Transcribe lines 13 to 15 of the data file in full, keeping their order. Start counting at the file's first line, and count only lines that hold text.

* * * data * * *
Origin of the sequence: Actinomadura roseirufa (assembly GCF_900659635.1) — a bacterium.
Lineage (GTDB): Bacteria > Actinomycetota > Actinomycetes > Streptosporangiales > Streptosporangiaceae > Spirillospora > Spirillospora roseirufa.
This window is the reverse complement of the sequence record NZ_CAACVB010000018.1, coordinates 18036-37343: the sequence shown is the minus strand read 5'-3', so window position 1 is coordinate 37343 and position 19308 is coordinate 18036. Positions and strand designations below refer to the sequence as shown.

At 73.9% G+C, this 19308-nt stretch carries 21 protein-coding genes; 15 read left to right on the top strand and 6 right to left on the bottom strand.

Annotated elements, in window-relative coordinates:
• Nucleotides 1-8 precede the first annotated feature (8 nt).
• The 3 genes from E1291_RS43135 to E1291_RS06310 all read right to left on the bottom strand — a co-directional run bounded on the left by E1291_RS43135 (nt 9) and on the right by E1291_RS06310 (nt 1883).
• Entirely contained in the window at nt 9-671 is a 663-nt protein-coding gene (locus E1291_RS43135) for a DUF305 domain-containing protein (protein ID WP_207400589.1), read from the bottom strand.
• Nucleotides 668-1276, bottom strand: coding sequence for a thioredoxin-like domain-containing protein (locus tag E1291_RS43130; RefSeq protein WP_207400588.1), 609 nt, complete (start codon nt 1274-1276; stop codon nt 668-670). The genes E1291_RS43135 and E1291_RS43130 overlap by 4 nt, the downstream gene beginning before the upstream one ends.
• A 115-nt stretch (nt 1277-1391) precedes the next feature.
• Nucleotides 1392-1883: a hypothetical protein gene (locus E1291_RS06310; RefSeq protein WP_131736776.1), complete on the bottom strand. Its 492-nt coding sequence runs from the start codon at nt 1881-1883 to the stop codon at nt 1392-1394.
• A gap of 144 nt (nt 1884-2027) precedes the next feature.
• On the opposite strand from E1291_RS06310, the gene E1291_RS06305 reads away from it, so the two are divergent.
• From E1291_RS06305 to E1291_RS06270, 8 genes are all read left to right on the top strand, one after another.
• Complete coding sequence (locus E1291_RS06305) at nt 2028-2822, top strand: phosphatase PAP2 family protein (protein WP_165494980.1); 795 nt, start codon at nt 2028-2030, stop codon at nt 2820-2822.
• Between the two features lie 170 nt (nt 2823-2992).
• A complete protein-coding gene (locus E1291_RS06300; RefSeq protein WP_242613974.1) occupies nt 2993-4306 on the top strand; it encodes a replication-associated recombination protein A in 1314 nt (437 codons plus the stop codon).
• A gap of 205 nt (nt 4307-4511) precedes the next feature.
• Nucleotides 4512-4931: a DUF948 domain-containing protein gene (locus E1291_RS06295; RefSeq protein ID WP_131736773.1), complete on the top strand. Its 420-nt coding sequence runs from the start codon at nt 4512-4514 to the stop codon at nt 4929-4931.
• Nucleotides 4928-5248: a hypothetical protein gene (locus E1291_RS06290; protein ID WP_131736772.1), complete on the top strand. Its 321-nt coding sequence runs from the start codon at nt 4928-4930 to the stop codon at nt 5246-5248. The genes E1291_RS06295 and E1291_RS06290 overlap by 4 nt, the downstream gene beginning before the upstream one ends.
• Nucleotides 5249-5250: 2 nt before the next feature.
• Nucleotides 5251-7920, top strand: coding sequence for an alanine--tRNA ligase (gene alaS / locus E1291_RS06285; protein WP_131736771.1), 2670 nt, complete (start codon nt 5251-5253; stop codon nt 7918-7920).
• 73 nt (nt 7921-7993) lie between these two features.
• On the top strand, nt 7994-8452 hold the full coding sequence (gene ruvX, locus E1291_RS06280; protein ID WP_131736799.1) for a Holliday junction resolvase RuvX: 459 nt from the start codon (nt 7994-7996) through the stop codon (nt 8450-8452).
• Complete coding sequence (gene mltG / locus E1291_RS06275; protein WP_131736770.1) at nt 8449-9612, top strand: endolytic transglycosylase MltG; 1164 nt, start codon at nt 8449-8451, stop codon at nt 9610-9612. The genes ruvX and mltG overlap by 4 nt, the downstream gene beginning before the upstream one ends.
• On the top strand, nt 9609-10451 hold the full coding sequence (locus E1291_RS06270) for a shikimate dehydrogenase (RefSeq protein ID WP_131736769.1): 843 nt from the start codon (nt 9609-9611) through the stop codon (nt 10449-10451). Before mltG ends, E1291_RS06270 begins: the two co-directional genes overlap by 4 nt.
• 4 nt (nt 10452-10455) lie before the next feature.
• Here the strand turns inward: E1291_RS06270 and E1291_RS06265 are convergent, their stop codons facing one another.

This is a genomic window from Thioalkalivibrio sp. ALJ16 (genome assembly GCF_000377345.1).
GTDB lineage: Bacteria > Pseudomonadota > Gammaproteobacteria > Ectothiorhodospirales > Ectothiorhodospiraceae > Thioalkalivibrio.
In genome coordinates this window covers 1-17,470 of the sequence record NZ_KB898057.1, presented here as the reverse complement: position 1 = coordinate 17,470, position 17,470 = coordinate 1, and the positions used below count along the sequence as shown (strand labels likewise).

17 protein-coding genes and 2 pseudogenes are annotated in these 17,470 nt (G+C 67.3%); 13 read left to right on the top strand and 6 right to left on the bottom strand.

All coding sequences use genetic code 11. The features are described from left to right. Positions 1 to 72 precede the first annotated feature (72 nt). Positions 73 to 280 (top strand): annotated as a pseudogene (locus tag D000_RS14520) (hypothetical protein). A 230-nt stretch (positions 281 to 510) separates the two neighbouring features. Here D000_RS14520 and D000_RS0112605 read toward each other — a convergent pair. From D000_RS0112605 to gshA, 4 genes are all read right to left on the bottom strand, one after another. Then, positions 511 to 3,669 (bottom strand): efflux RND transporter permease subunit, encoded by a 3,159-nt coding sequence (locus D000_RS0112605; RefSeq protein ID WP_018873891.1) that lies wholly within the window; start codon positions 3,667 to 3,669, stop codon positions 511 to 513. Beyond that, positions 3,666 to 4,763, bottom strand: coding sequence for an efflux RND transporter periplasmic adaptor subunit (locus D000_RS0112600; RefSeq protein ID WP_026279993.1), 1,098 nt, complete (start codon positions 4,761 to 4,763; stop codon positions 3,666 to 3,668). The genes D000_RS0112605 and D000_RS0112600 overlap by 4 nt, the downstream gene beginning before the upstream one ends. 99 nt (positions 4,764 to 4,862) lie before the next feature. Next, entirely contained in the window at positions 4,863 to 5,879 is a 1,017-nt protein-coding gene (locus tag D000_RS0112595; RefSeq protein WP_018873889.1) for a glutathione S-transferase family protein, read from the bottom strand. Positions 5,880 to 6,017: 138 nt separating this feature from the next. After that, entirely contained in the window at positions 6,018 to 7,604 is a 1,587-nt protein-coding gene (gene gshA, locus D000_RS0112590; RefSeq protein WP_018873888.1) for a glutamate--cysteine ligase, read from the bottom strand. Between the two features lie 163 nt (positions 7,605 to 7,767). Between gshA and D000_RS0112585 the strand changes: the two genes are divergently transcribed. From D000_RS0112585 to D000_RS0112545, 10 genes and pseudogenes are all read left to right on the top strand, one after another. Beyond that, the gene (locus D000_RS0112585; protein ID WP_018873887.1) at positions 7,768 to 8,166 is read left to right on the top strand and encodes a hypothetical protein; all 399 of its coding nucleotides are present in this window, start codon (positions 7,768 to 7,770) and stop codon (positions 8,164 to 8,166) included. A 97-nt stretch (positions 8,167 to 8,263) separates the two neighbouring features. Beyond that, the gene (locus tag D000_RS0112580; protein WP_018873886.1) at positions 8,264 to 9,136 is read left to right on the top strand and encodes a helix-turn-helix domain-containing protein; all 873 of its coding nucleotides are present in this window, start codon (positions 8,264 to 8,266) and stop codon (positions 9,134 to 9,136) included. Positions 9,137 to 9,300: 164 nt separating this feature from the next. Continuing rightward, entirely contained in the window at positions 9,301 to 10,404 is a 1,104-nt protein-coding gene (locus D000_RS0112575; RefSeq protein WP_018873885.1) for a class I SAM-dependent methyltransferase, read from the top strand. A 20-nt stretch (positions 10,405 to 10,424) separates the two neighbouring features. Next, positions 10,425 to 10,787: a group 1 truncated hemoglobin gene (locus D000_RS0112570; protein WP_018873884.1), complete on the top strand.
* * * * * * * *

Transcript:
• On the opposite strand from E1291_RS06310, the gene E1291_RS06305 reads away from it, so the two are divergent.
• From E1291_RS06305 to E1291_RS06270, 8 genes are all read left to right on the top strand, one after another.
• Complete coding sequence (locus E1291_RS06305) at nt 2028-2822, top strand: phosphatase PAP2 family protein (protein WP_165494980.1); 795 nt, start codon at nt 2028-2030, stop codon at nt 2820-2822.